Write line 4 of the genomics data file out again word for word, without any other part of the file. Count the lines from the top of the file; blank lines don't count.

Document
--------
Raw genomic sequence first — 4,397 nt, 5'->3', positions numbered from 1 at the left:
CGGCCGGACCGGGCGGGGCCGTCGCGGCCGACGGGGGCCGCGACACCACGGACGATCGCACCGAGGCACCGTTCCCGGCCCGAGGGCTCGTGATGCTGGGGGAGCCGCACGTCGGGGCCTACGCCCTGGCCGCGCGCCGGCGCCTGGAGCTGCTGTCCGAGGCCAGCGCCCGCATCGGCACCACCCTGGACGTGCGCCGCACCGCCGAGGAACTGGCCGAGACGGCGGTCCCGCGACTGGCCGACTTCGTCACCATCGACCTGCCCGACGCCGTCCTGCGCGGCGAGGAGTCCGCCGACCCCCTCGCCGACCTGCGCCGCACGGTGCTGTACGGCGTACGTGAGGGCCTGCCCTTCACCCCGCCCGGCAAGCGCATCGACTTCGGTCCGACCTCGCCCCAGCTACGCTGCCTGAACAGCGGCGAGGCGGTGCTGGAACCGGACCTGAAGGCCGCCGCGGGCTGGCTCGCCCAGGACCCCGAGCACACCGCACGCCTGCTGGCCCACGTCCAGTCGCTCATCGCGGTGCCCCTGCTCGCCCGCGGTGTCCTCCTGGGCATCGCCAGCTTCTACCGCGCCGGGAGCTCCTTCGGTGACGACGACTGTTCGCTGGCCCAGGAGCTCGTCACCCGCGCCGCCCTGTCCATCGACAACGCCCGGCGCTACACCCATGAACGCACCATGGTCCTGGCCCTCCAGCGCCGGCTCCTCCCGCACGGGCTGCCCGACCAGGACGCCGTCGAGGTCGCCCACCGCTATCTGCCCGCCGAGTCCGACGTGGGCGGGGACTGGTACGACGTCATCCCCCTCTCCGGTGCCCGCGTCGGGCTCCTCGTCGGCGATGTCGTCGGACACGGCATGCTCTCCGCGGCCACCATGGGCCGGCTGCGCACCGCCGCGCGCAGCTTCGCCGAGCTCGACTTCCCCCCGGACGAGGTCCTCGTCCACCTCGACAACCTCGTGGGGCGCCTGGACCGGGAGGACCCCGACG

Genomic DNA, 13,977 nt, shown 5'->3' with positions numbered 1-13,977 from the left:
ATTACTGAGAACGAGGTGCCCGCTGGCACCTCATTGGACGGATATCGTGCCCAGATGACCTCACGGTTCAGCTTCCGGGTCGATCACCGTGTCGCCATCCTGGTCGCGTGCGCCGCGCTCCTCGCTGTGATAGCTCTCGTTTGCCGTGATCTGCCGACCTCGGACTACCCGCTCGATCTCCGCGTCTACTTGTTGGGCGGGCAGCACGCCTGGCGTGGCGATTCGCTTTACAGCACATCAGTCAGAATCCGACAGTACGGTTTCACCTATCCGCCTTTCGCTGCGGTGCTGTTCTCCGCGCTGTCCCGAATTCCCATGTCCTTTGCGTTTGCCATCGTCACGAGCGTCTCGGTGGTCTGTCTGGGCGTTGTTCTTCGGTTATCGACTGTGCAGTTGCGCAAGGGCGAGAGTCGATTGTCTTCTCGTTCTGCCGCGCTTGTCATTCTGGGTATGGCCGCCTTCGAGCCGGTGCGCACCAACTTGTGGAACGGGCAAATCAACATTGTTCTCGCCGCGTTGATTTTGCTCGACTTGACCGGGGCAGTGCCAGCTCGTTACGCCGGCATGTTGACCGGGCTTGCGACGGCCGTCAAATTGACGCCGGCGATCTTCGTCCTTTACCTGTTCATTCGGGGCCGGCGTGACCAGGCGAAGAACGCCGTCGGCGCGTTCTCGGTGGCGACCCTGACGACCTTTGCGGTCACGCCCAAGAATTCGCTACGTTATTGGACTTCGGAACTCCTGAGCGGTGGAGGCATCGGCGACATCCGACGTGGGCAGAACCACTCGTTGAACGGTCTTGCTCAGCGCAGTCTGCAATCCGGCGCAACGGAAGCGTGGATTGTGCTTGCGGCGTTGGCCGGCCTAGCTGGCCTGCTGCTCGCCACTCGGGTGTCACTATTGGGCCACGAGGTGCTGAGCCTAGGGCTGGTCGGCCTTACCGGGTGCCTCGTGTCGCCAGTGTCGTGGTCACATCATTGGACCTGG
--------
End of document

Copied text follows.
ATTACTGAGAACGAGGTGCCCGCTGGCACCTCATTGGACGGATATCGTGCCCAGATGACCTCACGGTTCAGCTTCCGGGTCGATCACCGTGTCGCCATCCTGGTCGCGTGCGCCGCGCTCCTCGCTGTGATAGCTCTCGTTTGCCGTGATCTGCCGACCTCGGACTACCCGCTCGATCTCCGCGTCTACTTGTTGGGCGGGCAGCACGCCTGGCGTGGCGATTCGCTTTACAGCACATCAGTCAGAATCCGACAGTACGGTTTCACCTATCCGCCTTTCGCTGCGGTGCTGTTCTCCGCGCTGTCCCGAATTCCCATGTCCTTTGCGTTTGCCATCGTCACGAGCGTCTCGGTGGTCTGTCTGGGCGTTGTTCTTCGGTTATCGACTGTGCAGTTGCGCAAGGGCGAGAGTCGATTGTCTTCTCGTTCTGCCGCGCTTGTCATTCTGGGTATGGCCGCCTTCGAGCCGGTGCGCACCAACTTGTGGAACGGGCAAATCAACATTGTTCTCGCCGCGTTGATTTTGCTCGACTTGACCGGGGCAGTGCCAGCTCGTTACGCCGGCATGTTGACCGGGCTTGCGACGGCCGTCAAATTGACGCCGGCGATCTTCGTCCTTTACCTGTTCATTCGGGGCCGGCGTGACCAGGCGAAGAACGCCGTCGGCGCGTTCTCGGTGGCGACCCTGACGACCTTTGCGGTCACGCCCAAGAATTCGCTACGTTATTGGACTTCGGAACTCCTGAGCGGTGGAGGCATCGGCGACATCCGACGTGGGCAGAACCACTCGTTGAACGGTCTTGCTCAGCGCAGTCTGCAATCCGGCGCAACGGAAGCGTGGATTGTGCTTGCGGCGTTGGCCGGCCTAGCTGGCCTGCTGCTCGCCACTCGGGTGTCACTATTGGGCCACGAGGTGCTGAGCCTAGGGCTGGTCGGCCTTACCGGGTGCCTCGTGTCGCCAGTGTCGTGGTCACATCATTGGACCTGG